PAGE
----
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Mixture models in Stan: you can use log_mix()

From the Stan manual:

log_mix() . . . I like it. Super-clean.


  1. G says:

    Is there a way to implement a hierarchical mixture model longitudinally using stan in this same framework? (ie: classifying subjects based on observations made over time.) I’m looking to use a stan equivalent to something like proc traj in SAS.

    I’m still a stan novice, so I’m trying to think it out.

    • Stephen Martin says:

      Yep, you can. You can basically mixture-ize anything in stan.

      I tend to forgo the log_mix method and use, e.g., target += log_sum_exp(log(theta[1]) + pdf(whatever | params), log(theta[2] + pdf(whatever | params)) etc, because it’s easier to see what is going on, it’s more programmable (can construct each component in a loop and sum across the vector with log_sum_exp), and it extends to k > 2 mixtures.

      If you want two trajectory states to be defined, just define two separate sets of parameters, order them in some way for identifiability (intercept tends to work well enough, but it depends on the data), and split the likelihood into k likelihoods weighted by log(theta[k]).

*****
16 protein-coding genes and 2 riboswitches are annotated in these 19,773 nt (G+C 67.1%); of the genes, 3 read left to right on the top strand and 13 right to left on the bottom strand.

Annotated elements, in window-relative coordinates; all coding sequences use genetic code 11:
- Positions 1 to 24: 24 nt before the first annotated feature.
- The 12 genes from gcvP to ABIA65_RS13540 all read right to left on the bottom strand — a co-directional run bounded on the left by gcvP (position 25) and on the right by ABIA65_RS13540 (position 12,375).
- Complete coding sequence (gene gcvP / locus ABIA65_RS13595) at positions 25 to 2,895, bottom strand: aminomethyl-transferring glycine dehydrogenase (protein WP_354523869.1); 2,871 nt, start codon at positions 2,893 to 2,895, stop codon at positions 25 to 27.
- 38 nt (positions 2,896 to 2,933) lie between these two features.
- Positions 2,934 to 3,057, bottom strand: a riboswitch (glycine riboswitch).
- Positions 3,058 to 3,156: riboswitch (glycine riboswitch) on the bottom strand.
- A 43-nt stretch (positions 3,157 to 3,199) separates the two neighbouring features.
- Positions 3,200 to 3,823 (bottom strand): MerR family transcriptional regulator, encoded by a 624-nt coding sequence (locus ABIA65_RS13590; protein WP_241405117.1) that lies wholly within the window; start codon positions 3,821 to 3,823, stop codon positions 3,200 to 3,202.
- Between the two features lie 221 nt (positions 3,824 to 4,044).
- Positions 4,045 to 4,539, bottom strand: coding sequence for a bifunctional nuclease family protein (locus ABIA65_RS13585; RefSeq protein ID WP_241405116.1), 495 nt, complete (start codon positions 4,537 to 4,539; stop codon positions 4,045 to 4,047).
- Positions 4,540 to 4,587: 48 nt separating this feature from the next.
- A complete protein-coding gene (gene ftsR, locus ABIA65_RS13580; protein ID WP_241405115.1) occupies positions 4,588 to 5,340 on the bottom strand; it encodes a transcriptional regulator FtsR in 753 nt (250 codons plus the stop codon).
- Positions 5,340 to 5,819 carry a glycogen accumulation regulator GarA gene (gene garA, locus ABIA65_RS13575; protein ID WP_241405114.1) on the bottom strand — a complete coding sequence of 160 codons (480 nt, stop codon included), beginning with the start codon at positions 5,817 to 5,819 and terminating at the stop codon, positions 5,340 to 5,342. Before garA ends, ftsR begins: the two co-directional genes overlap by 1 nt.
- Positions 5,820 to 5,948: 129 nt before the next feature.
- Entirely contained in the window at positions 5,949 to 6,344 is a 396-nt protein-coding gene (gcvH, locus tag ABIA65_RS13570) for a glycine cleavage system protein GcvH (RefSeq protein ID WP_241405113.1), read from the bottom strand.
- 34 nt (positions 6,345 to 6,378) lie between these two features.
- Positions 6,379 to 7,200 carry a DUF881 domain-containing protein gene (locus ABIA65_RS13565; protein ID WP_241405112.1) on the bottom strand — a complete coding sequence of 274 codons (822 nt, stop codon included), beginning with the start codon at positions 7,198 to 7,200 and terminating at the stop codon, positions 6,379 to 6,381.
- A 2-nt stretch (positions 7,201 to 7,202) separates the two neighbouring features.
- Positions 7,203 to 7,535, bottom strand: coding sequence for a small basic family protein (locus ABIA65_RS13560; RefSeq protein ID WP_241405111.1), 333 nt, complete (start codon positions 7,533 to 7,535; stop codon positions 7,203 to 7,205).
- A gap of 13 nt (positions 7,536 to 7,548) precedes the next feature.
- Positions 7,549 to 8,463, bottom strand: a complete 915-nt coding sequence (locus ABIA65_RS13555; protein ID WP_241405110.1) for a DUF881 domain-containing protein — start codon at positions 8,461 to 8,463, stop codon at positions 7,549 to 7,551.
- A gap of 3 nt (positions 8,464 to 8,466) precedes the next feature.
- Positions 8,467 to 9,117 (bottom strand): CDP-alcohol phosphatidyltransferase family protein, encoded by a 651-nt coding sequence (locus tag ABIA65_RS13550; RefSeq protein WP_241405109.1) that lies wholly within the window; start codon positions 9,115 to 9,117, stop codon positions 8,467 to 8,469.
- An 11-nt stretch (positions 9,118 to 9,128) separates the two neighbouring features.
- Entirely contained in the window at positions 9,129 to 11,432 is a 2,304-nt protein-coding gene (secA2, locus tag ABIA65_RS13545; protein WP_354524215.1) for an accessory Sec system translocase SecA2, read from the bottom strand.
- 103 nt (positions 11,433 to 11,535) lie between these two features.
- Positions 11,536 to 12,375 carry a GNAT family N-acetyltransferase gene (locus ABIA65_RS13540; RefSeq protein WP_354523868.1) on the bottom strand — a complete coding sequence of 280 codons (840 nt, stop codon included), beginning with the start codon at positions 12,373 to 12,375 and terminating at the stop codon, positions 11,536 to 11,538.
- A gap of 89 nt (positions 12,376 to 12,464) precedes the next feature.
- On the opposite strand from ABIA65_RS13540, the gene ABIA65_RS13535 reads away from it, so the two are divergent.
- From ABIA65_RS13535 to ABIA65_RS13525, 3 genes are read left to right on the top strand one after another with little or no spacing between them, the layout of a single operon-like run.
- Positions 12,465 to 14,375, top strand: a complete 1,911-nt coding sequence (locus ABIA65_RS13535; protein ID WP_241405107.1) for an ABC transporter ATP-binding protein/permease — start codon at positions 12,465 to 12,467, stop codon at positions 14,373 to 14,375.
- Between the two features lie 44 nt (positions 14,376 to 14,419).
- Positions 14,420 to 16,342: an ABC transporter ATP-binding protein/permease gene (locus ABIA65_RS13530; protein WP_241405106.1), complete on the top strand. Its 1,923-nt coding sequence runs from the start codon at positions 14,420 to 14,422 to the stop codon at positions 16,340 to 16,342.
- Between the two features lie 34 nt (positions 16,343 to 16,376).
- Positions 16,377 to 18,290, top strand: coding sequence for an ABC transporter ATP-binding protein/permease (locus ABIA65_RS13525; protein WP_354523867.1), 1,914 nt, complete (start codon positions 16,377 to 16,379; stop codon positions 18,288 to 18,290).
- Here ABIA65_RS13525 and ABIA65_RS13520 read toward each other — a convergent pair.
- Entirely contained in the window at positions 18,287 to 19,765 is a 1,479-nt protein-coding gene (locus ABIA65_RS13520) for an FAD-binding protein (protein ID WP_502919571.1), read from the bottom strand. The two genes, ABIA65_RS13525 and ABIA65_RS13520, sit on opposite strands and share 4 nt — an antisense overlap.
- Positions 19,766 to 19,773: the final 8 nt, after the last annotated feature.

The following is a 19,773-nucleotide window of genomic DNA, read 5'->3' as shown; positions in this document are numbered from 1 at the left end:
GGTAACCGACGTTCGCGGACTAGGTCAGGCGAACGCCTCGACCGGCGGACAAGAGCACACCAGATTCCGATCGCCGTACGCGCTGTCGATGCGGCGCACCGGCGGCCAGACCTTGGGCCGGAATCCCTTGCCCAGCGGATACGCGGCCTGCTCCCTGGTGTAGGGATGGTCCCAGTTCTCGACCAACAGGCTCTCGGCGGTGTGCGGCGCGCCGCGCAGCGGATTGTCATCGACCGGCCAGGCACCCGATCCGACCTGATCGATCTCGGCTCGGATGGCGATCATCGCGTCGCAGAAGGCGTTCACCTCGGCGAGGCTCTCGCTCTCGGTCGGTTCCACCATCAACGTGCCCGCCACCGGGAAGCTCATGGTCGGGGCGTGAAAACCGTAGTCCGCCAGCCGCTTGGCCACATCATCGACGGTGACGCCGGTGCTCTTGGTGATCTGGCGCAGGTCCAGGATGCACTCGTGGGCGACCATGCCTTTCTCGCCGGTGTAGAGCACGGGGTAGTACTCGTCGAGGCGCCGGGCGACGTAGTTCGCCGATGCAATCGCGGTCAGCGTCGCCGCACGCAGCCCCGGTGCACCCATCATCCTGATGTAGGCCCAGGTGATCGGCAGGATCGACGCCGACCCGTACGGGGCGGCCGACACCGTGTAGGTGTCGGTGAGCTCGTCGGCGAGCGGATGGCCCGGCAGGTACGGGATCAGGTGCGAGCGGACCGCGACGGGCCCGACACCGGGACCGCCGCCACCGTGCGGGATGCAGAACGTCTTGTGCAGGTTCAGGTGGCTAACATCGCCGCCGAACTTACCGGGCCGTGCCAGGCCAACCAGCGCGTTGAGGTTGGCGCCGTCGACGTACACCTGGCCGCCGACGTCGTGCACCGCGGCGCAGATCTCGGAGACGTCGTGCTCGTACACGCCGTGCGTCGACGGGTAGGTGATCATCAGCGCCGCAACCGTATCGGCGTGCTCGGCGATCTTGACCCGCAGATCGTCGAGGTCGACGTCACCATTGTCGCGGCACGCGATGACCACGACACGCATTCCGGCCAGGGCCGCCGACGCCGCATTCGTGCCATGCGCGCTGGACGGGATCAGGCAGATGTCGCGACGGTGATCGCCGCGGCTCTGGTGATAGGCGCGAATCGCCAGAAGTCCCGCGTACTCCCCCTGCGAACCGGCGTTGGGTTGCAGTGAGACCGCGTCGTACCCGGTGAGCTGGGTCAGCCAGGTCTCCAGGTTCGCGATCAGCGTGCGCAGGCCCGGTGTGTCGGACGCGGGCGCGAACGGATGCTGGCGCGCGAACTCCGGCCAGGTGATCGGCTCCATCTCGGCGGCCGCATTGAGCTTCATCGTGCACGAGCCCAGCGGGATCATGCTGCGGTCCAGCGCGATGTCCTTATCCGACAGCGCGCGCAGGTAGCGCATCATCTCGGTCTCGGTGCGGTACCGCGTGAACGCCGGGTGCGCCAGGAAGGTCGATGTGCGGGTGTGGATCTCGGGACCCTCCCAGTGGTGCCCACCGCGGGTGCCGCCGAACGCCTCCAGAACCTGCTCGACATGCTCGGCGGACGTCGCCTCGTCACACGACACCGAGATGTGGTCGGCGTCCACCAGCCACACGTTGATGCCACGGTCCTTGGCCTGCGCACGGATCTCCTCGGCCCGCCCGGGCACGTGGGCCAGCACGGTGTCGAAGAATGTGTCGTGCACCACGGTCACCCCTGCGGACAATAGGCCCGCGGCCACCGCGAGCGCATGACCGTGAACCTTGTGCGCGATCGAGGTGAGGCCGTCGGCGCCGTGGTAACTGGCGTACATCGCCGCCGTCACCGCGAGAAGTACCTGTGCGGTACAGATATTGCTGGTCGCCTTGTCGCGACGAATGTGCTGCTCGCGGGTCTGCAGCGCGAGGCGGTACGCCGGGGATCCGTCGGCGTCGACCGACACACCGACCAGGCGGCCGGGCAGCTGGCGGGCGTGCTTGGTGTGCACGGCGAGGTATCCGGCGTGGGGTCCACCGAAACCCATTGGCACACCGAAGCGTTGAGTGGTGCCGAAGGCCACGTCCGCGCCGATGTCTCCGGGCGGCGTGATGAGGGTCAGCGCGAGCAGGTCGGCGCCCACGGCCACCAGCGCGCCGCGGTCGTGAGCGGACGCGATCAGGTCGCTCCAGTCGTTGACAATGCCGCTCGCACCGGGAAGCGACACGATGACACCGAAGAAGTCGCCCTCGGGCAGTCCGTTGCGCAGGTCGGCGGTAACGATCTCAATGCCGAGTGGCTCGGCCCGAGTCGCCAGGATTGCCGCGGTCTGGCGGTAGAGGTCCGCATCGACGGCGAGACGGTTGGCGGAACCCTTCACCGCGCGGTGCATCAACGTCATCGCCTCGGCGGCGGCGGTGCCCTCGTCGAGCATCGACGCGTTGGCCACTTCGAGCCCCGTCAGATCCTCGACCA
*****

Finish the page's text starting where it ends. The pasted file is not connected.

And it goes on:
• Anonymous says:

      I think mixture modeling is a terrific approach. However, I would caution against using proc traj in SAS. Research by Diallo and colleagues has shown how these assumptions can lead to misspecified models. This article in particular is really informative in this regard:

      Diallo, T. M., Morin, A. J., & Lu, H. (2016). Impact of misspecifications of the latent variance–covariance and residual matrices on the class enumeration accuracy of growth mixture models. Structural Equation Modeling: A Multidisciplinary Journal, 23(4), 507-531.

  2. Björn says:

    It would be a great future to expan this beyond two mixture components (as far as I am aware that is not yet something log_mix covers). With two mixture components the log_sum_exp solution is still not too unpleasant, it is for, say, 5 component mixtures where that writing out all those nested log_sum_exps and all the brackets without any mistakes gets really painful. For that kind of situation a more general log_mix would be super-useful.

    • [OK, let’s try again. My login must have elapsed while writing the post.]

      That was in the original feature request, but nobody’s ever gotten to it. The more-than-two-component version would use a simplex to parallel what we already have.